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Minimum wage and its conflicts

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Just coincidence, but you happen to own a mythical business where all employees earn Washington’s minimum wage of $9.32 per hour. This is a small business, often struggling. You hire people with few or no skills and little or no experience and give them a chance to show they can do something valuable. By its very nature this business straddles the line between profit and loss, success and failure.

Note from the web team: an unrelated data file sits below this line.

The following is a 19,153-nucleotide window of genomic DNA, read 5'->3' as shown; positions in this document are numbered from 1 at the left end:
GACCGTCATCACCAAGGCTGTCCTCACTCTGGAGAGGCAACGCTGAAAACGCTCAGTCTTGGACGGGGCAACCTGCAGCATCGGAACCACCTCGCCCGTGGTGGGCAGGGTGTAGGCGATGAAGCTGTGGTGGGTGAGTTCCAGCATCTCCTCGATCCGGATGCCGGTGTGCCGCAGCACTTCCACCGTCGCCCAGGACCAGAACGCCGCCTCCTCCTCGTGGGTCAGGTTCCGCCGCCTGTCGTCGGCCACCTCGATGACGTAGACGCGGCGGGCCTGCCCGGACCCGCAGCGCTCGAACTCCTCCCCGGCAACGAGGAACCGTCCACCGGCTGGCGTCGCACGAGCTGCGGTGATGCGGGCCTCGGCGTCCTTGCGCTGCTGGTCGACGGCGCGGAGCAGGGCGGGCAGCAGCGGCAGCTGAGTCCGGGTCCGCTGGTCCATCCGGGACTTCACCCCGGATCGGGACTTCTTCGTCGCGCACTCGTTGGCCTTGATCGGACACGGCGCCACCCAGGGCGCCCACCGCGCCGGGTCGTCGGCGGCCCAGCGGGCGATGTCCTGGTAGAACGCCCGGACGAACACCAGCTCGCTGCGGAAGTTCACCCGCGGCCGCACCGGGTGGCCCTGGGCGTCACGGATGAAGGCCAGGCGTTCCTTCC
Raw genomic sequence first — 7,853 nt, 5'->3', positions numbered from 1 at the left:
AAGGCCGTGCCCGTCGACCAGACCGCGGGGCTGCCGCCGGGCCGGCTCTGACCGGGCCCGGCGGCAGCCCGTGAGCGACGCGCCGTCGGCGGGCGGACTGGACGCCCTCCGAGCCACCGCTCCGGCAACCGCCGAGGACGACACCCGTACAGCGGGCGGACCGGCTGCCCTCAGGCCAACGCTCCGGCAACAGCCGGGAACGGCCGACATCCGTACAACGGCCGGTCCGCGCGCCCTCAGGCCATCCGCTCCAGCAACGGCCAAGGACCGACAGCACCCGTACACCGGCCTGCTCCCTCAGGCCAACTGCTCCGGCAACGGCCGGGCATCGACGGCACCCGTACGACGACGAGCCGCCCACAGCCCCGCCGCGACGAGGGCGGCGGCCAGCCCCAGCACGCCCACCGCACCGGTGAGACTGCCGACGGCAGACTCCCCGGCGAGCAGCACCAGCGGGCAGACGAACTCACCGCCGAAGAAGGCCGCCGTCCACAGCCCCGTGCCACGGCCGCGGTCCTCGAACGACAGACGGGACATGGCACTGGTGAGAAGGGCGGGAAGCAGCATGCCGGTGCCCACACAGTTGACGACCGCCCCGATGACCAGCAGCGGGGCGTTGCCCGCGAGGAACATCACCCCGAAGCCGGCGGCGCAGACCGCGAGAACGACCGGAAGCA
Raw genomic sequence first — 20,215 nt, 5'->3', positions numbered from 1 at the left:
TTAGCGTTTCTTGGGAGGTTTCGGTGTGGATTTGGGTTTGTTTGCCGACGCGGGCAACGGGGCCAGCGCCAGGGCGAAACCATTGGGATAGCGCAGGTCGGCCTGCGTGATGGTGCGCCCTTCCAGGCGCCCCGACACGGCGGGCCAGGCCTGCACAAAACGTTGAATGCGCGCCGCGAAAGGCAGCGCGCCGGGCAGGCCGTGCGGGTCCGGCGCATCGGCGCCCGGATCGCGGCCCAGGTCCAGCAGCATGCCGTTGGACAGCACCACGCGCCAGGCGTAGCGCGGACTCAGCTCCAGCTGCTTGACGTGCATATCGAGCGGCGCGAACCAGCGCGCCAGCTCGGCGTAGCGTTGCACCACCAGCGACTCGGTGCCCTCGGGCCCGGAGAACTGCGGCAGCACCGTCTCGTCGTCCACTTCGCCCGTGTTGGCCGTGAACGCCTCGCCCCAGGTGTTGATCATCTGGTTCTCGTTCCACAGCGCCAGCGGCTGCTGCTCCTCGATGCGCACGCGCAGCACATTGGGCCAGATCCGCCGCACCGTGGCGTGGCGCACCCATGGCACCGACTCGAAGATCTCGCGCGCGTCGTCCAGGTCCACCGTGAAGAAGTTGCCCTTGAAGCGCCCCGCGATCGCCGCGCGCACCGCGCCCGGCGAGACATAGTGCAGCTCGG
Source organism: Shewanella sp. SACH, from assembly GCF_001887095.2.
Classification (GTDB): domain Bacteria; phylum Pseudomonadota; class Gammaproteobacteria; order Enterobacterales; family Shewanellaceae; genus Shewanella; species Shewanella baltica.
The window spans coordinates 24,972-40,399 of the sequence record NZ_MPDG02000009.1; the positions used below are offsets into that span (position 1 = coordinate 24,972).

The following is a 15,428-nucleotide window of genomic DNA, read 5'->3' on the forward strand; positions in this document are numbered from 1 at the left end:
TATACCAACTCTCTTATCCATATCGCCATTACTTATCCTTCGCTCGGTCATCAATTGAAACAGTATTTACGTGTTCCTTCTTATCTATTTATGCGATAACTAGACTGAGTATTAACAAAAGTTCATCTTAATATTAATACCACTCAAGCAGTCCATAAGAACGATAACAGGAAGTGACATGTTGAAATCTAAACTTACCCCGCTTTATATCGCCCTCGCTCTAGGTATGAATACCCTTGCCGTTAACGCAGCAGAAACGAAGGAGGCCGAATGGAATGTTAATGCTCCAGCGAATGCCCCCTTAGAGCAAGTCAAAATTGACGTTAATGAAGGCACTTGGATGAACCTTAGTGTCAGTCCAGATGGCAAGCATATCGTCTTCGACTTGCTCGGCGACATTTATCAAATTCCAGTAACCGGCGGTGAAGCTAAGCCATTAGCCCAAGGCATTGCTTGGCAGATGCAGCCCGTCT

Now comes Gov. Jay Inslee and the Washington Legislature to order by decree that you increase your employee wages and your labor costs by 27 percent instantaneously. That is what a $2.50-per-hour hike in our highest-in-the-nation minimum wage will do, the top end of the range Gov. Inslee proposed in his State of the State address. This is an order, given to all without regard to extraneous factors like profitability or ability to pay. Worker productivity will not change. Their efforts will produce no more value than they did the day before. Their labor will produce no more profit. The products they make or the services they provide will generate no more revenue, but the government has declared they will be paid 27 percent more to do it. Your biggest business expense, employee wages, had jumped by more than a quarter without warning, while your income changes not at all. You have to make adjustments or give up. What gives?

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